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Healthy Weight & Height for Bodybuilding

by
author image Sarka-Jonae Miller
Sarka-Jonae Miller has been a freelance writer and editor since 2003. She was a personal trainer for four years with certifications from AFAA and NASM. Miller also worked at 24 Hour Fitness, LA Fitness and as a mobile trainer. Her career in the fitness industry begin in 2000 as a martial arts, yoga and group exercise instructor. She graduated cum laude from Syracuse University.
Healthy Weight & Height for Bodybuilding
Man bodybuilding in gym. Photo Credit Ibrakovic/iStock/Getty Images

Bodybuilders cannot use normal height-to-weight ratio charts because they are designed for people with less muscle mass. Muscle weighs more than the same amount of fat, so a bodybuilder consulting a chart that doesn't take more than average muscle into account will appear to be overweight; even obese as compared to standards for non-bodybuilders.

Ideal Weight to Height

Weight to height charts let you know inch by inch what your ideal weight should be as a male bodybuilder. The amount of weight increases by five to 10 pounds per inch. If you're 5 feet, 5 inches, then your ideal weight is 160 pounds. If you're 5 feet, 6 inches it is 165 pounds. The ideal weight for someone 5 feet, 7 inches is 170 pounds and for 5 feet, 8 inches it is 175 pounds. Ideal weight increases by five pounds per inch until you get to 5 feet, 11 inches. From an ideal weight of 190 pounds for someone 5 feet, 11 inches, the ideal weight jumps 10 pounds to 200 pounds for someone six feet tall. It then increases by 10 pounds per inch.

Ideal Measurements

In addition to checking that your weight is ideal for your height, you can also measure yourself to make sure that your muscle to bone ratio is best for your frame. Having these sizes makes you look like your muscles are bigger than they actually are. Even if you are in the correct weight range for your height, that doesn't mean that you have the right proportion of muscle to fat. The measurement ratios give you a general idea if your weight is coming from enough muscle and not too much fat. First, measure your wrist, ankle, head, pelvis and knee. Then, multiply your wrist size by 2.52 to discover your ideal arm size. Measure at the bicep. Multiply your ankle size by 1.92. This is your ideal calf size at the largest part of the calf. Your neck should be .79 of your head measurement. Multiply your pelvis by 1.48 if you're a man to figure out what your chest measurement at the nipples should be. Your waist measurement at the belly button should be only .86 of your pelvis size. Multiple the size of your knee by 1.75. This is your ideal thigh size at the largest part of the thigh. If any part of you doesn't measure up right, increase the amount of exercise you do for that body part.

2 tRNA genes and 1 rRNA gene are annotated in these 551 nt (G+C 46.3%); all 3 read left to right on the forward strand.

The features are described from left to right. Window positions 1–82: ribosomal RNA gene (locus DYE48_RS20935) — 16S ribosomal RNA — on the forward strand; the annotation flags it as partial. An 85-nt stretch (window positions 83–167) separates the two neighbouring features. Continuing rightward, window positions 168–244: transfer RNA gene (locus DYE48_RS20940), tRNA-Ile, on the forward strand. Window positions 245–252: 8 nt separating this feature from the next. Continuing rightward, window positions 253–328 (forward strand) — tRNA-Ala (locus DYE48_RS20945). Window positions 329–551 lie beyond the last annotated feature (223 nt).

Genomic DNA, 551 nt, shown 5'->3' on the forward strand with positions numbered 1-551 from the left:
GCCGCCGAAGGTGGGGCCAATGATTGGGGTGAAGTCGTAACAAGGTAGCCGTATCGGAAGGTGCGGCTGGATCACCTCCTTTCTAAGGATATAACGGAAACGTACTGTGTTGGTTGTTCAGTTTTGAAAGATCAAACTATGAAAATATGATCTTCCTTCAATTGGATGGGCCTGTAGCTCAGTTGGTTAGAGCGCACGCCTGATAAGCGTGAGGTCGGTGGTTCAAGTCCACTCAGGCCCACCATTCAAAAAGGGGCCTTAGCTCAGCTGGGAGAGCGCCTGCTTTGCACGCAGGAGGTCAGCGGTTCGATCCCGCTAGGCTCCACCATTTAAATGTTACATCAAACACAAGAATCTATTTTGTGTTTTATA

Losing Weight

If you're overweight for your height, it's a good time to cut back on your portions and do more cardio. Add 60 to 90 minutes of moderate intensity cardio to your workout routine and cut out 500 to 1,000 calories per day. Moderate intensity activity increases your heart rate but shouldn't make talking too difficult. Hiking or swimming are examples. The goal is to lose weight slowly at a preferred rate of one to two pounds each week so you don't lose muscle or stress out your body. Adjust your calories and exercise if you're losing more weight than two pounds a week, such as only doing 60 minutes of cardio and only eating 500 fewer calories.

Maintaining Weight

To maintain your ideal weight, it is important to keep eating the same number of calories.Your body needs calories to maintain muscle. If you're already at a healthy weight, don't make changes. If you cut calories and add cardio to lose weight, then once you reach your ideal weight slowly decrease exercise and increase calories. Weigh yourself often so you're sure that you're neither losing or gaining.

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